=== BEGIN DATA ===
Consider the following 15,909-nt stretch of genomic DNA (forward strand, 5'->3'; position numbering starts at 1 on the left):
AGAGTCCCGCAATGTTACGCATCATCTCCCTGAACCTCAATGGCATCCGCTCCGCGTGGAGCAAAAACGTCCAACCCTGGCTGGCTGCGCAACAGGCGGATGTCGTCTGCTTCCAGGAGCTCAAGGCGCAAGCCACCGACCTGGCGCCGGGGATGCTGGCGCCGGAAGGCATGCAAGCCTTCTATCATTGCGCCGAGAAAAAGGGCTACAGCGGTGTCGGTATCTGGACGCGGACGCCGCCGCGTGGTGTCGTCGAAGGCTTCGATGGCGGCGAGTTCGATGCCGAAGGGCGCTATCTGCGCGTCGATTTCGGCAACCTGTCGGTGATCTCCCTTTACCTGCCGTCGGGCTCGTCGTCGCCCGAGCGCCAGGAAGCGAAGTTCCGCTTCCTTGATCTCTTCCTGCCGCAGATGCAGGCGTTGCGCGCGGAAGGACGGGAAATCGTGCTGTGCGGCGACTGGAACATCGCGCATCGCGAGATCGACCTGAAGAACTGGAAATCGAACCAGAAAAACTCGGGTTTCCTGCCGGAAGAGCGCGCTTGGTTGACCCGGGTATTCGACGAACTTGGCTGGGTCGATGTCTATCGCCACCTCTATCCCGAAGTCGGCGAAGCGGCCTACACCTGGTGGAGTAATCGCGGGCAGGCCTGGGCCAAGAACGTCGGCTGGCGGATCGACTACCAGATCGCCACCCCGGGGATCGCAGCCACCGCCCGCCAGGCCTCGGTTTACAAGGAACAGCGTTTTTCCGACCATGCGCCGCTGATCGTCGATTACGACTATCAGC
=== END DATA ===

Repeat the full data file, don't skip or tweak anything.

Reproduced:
Consider the following 15,909-nt stretch of genomic DNA (forward strand, 5'->3'; position numbering starts at 1 on the left):
AGAGTCCCGCAATGTTACGCATCATCTCCCTGAACCTCAATGGCATCCGCTCCGCGTGGAGCAAAAACGTCCAACCCTGGCTGGCTGCGCAACAGGCGGATGTCGTCTGCTTCCAGGAGCTCAAGGCGCAAGCCACCGACCTGGCGCCGGGGATGCTGGCGCCGGAAGGCATGCAAGCCTTCTATCATTGCGCCGAGAAAAAGGGCTACAGCGGTGTCGGTATCTGGACGCGGACGCCGCCGCGTGGTGTCGTCGAAGGCTTCGATGGCGGCGAGTTCGATGCCGAAGGGCGCTATCTGCGCGTCGATTTCGGCAACCTGTCGGTGATCTCCCTTTACCTGCCGTCGGGCTCGTCGTCGCCCGAGCGCCAGGAAGCGAAGTTCCGCTTCCTTGATCTCTTCCTGCCGCAGATGCAGGCGTTGCGCGCGGAAGGACGGGAAATCGTGCTGTGCGGCGACTGGAACATCGCGCATCGCGAGATCGACCTGAAGAACTGGAAATCGAACCAGAAAAACTCGGGTTTCCTGCCGGAAGAGCGCGCTTGGTTGACCCGGGTATTCGACGAACTTGGCTGGGTCGATGTCTATCGCCACCTCTATCCCGAAGTCGGCGAAGCGGCCTACACCTGGTGGAGTAATCGCGGGCAGGCCTGGGCCAAGAACGTCGGCTGGCGGATCGACTACCAGATCGCCACCCCGGGGATCGCAGCCACCGCCCGCCAGGCCTCGGTTTACAAGGAACAGCGTTTTTCCGACCATGCGCCGCTGATCGTCGATTACGACTATCAGC